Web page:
I played Dark Souls II and all I got was this lousy rage quit

As many of you know, I’m obsessed with Dark Souls. The lore, the design, the combat, everything. And having sunk over five hundred hours into it, I foolishly assumed I’d be able to cruise through without dying. After all, I’d been invited to play the E3 demo build of the game (two sizeable portions of the game, the second culminating in a boss fight).

Ahh, the arrogance.

I mean, seriously. At what point during my hundreds of hours did I not get the message? From Software want to see you suffer. In fact, that’s exactly what players want, need and deserve from a good Souls experience. When the Prepare to Die DLC came out, every horrifying new surprise gave me a genuine rush. I WANTED to get spanked into the dirt. Forget Fifty Shades of Grey; Dark Souls is the ultimate sub/dom experience. Only, you know. With less nakey.

The demo kicks off with class selection; you get to pick one of four tricked-out characters: Warrior, Sorcerer, Temple Knight and Dual Swordsman, all in their own highly distinctive armour sets. We weren’t given access to the character screen, which means we couldn’t look at stats, inventory or spell/item descriptions, so I had to guess at what stuff did. At this stage, we don’t know what the character creation process will be like come next March when the full game comes out, but I’m guessing we’ll get to make distinct characters. I hope.

Forget Fifty Shades of Grey; Dark Souls is the ultimate sub/dom experience. Only, you know. With less nakey.

I played through the entire demo with all four classes. Temple Knight was basically a sunbro in gorgeous heavy armour; huge mink cape, amazing armour design, and a shield/halberd combo. He could whip out some pretty brilliant lightning/healing spells, but was a bit slow for my liking. I had no end of difficulty mastering the new dual-wielding mechanics of the dual swordsman, and the warrior (the guy you see in all the trailers and posters and whatnot) was your standard sword-and-board meat shield, with a bow thrown in there to spice things up. The sorcerer was my favourite, though. Again, I suspect what the developers did was take a cross-section of playstyles, weapons and mechanics, and create four characters to display it all in a clean, easy manner while they kept working on the game.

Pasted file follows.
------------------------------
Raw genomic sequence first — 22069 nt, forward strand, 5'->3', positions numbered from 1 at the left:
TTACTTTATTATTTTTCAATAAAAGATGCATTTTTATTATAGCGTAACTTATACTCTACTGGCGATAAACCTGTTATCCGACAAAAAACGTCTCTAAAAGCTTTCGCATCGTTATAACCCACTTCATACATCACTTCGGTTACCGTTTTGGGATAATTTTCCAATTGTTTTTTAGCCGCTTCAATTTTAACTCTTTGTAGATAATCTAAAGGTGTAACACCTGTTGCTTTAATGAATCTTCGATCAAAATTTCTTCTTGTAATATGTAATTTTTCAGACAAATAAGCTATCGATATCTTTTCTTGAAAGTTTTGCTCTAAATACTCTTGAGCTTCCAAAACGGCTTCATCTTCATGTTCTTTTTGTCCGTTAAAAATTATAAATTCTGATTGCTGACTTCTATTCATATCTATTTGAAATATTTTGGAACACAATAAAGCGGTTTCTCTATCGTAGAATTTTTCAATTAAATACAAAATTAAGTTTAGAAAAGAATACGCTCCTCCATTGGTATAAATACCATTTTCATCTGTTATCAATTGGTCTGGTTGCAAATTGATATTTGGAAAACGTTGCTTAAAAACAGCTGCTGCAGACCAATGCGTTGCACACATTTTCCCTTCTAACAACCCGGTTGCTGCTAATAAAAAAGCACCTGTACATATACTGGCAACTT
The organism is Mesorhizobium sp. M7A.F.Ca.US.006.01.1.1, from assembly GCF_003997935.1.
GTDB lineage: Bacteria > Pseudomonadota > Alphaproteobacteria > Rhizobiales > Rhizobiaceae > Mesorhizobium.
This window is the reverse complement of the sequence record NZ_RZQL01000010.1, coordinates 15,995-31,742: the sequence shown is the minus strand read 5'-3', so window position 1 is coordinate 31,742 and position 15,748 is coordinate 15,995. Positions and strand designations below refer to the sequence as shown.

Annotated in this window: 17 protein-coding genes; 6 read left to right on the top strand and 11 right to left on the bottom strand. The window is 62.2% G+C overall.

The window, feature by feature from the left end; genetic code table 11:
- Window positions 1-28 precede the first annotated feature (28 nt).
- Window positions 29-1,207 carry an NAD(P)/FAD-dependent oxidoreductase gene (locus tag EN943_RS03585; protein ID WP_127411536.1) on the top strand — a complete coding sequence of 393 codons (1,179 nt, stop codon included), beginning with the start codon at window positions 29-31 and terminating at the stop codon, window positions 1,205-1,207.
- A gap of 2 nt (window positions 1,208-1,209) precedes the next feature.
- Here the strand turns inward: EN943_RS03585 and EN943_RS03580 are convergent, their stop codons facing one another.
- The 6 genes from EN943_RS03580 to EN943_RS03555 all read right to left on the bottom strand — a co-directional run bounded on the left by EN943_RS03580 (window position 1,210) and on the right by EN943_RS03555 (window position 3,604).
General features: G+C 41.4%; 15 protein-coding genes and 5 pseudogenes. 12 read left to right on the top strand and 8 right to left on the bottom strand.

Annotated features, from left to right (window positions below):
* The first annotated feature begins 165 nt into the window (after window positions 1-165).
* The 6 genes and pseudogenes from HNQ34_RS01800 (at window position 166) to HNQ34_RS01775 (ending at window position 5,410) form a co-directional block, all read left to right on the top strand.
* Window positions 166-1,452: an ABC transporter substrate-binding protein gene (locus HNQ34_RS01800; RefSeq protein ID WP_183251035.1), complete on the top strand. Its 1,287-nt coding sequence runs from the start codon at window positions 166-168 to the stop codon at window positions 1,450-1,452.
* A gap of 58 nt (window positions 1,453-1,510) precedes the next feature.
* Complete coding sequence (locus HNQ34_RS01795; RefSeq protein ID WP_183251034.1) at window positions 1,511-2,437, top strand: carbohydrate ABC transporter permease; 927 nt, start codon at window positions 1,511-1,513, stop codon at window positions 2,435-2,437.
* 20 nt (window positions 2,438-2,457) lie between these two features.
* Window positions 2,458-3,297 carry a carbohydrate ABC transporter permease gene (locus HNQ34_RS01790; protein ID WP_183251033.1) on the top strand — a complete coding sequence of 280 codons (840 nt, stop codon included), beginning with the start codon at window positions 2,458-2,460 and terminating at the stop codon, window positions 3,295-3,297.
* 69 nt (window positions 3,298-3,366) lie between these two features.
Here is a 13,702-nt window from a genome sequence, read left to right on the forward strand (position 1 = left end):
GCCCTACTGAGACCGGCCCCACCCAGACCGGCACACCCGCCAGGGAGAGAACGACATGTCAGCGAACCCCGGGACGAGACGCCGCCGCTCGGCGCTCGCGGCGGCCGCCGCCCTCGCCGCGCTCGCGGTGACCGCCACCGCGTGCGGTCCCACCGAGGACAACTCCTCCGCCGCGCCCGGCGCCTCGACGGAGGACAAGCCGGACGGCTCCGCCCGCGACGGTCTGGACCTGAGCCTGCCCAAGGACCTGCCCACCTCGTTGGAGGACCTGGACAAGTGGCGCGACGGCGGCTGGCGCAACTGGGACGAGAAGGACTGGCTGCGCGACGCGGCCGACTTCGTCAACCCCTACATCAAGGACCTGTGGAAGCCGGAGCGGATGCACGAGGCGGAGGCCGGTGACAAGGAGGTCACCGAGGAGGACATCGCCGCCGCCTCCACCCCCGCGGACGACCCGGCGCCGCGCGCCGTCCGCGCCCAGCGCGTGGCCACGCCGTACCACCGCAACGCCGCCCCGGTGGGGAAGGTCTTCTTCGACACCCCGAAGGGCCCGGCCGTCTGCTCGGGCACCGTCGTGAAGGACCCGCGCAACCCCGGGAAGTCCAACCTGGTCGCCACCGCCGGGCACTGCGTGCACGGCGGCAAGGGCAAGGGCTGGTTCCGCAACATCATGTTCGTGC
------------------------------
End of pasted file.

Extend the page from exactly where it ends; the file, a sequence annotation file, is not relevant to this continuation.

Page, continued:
The two areas I traversed — a fiery, dank dungeon with an unsettling outdoor section, and an area startlingly reminiscent of the Priscilla portion of Anor Londo – were cramped. By which I mean they felt more like Demon Souls than Dark Souls; tight corridors, low lighting, a surplus of rubble.

The demo also sent me into a diabolical series of unlit rooms which I had to pass through to reach a bonfire, and overestimating the cruelty of From Software, I began to inch through with my shield raised, and the volume cranked up to maximum. After ten arduous minutes and some seriously stressful but deft swordplay, I emerged outside. After I eventually died (for the first time), I approached the beginning of the darkness again, and saw a torch. Pressing ‘X’, my character seized the flaming brand, and I walked into the darkness. Which wasn’t dark anymore. The ‘either hold a shield in complete darkness or hold a torch and be totally defenceless’ conundrum is one that I’d encountered before in the Tomb of the Giants, but never before have I felt so confused and flattered by my own staggering dumbassery.

The final boss, a silvery giant bearing a mirror, was clearly programmed to have vastly more health and stats than normal. I watched several critics and employees at Namco Bandai chip away at its prodigious health pool, and I began to realise that From Software really, really didn’t want anyone calling this game easy.

To that end, they took a boss probably on par with Smough (on his own, that is) and ratcheted up the difficulty to an ungodly level to stave off accusations of making the game too simple and ‘accessible’. Well, based on what I played (over and over), it isn’t easy. And it feels inherently Dark Souls. Until I sink my teeth into the lore, the plot and the character creation process I won’t know for certain, but right now… it feels good.

By which I mean it feels like I just got my teeth kicked in.

Be excited, people.